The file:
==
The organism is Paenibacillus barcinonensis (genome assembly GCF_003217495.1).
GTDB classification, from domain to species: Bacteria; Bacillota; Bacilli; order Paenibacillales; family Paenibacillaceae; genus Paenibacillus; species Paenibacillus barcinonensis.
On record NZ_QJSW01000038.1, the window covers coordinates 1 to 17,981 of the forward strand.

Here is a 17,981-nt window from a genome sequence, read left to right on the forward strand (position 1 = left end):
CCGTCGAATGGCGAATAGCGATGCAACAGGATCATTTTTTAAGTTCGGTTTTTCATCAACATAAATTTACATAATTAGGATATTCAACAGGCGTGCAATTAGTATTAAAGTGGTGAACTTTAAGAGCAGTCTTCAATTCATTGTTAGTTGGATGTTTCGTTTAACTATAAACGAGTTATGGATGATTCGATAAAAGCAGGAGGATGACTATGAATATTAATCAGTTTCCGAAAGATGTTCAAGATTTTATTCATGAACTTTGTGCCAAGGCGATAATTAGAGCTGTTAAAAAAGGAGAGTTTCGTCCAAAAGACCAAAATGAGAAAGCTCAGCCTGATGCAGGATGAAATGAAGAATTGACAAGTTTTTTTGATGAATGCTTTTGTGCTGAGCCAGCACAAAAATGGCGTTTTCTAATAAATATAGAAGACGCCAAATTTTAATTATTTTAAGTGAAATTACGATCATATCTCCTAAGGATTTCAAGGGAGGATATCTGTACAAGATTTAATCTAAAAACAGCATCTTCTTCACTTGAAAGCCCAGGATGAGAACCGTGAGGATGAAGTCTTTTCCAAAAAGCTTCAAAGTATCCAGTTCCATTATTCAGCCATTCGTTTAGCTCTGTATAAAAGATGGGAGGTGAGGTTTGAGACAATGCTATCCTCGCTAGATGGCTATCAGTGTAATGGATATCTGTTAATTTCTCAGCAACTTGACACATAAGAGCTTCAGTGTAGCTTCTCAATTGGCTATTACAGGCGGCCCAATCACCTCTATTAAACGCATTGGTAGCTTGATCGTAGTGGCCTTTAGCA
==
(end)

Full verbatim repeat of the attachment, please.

The organism is Paenibacillus barcinonensis (genome assembly GCF_003217495.1).
GTDB classification, from domain to species: Bacteria; Bacillota; Bacilli; order Paenibacillales; family Paenibacillaceae; genus Paenibacillus; species Paenibacillus barcinonensis.
On record NZ_QJSW01000038.1, the window covers coordinates 1 to 17,981 of the forward strand.

Here is a 17,981-nt window from a genome sequence, read left to right on the forward strand (position 1 = left end):
CCGTCGAATGGCGAATAGCGATGCAACAGGATCATTTTTTAAGTTCGGTTTTTCATCAACATAAATTTACATAATTAGGATATTCAACAGGCGTGCAATTAGTATTAAAGTGGTGAACTTTAAGAGCAGTCTTCAATTCATTGTTAGTTGGATGTTTCGTTTAACTATAAACGAGTTATGGATGATTCGATAAAAGCAGGAGGATGACTATGAATATTAATCAGTTTCCGAAAGATGTTCAAGATTTTATTCATGAACTTTGTGCCAAGGCGATAATTAGAGCTGTTAAAAAAGGAGAGTTTCGTCCAAAAGACCAAAATGAGAAAGCTCAGCCTGATGCAGGATGAAATGAAGAATTGACAAGTTTTTTTGATGAATGCTTTTGTGCTGAGCCAGCACAAAAATGGCGTTTTCTAATAAATATAGAAGACGCCAAATTTTAATTATTTTAAGTGAAATTACGATCATATCTCCTAAGGATTTCAAGGGAGGATATCTGTACAAGATTTAATCTAAAAACAGCATCTTCTTCACTTGAAAGCCCAGGATGAGAACCGTGAGGATGAAGTCTTTTCCAAAAAGCTTCAAAGTATCCAGTTCCATTATTCAGCCATTCGTTTAGCTCTGTATAAAAGATGGGAGGTGAGGTTTGAGACAATGCTATCCTCGCTAGATGGCTATCAGTGTAATGGATATCTGTTAATTTCTCAGCAACTTGACACATAAGAGCTTCAGTGTAGCTTCTCAATTGGCTATTACAGGCGGCCCAATCACCTCTATTAAACGCATTGGTAGCTTGATCGTAGTGGCCTTTAGCA